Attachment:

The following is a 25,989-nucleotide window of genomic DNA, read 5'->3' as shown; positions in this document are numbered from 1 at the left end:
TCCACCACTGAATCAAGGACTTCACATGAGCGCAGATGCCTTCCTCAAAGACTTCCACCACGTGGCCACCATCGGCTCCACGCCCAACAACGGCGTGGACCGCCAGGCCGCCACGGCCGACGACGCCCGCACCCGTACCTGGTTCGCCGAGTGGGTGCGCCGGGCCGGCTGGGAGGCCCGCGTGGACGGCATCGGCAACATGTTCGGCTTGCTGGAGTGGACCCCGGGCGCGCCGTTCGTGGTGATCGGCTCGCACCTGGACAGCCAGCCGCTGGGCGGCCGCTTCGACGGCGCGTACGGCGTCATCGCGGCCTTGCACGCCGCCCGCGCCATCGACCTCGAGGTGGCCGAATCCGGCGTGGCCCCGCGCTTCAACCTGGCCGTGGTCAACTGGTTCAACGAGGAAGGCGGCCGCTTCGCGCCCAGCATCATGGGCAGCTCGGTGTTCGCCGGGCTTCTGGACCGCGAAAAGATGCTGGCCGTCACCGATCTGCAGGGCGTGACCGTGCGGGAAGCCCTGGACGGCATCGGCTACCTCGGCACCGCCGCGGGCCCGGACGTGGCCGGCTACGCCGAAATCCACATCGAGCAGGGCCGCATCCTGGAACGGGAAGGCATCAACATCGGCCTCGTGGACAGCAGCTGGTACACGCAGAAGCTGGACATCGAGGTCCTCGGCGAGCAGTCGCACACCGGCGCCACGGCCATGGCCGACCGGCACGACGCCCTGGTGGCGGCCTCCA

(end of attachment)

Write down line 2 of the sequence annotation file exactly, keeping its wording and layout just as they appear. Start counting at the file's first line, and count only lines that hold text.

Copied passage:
TCCACCACTGAATCAAGGACTTCACATGAGCGCAGATGCCTTCCTCAAAGACTTCCACCACGTGGCCACCATCGGCTCCACGCCCAACAACGGCGTGGACCGCCAGGCCGCCACGGCCGACGACGCCCGCACCCGTACCTGGTTCGCCGAGTGGGTGCGCCGGGCCGGCTGGGAGGCCCGCGTGGACGGCATCGGCAACATGTTCGGCTTGCTGGAGTGGACCCCGGGCGCGCCGTTCGTGGTGATCGGCTCGCACCTGGACAGCCAGCCGCTGGGCGGCCGCTTCGACGGCGCGTACGGCGTCATCGCGGCCTTGCACGCCGCCCGCGCCATCGACCTCGAGGTGGCCGAATCCGGCGTGGCCCCGCGCTTCAACCTGGCCGTGGTCAACTGGTTCAACGAGGAAGGCGGCCGCTTCGCGCCCAGCATCATGGGCAGCTCGGTGTTCGCCGGGCTTCTGGACCGCGAAAAGATGCTGGCCGTCACCGATCTGCAGGGCGTGACCGTGCGGGAAGCCCTGGACGGCATCGGCTACCTCGGCACCGCCGCGGGCCCGGACGTGGCCGGCTACGCCGAAATCCACATCGAGCAGGGCCGCATCCTGGAACGGGAAGGCATCAACATCGGCCTCGTGGACAGCAGCTGGTACACGCAGAAGCTGGACATCGAGGTCCTCGGCGAGCAGTCGCACACCGGCGCCACGGCCATGGCCGACCGGCACGACGCCCTGGTGGCGGCCTCCA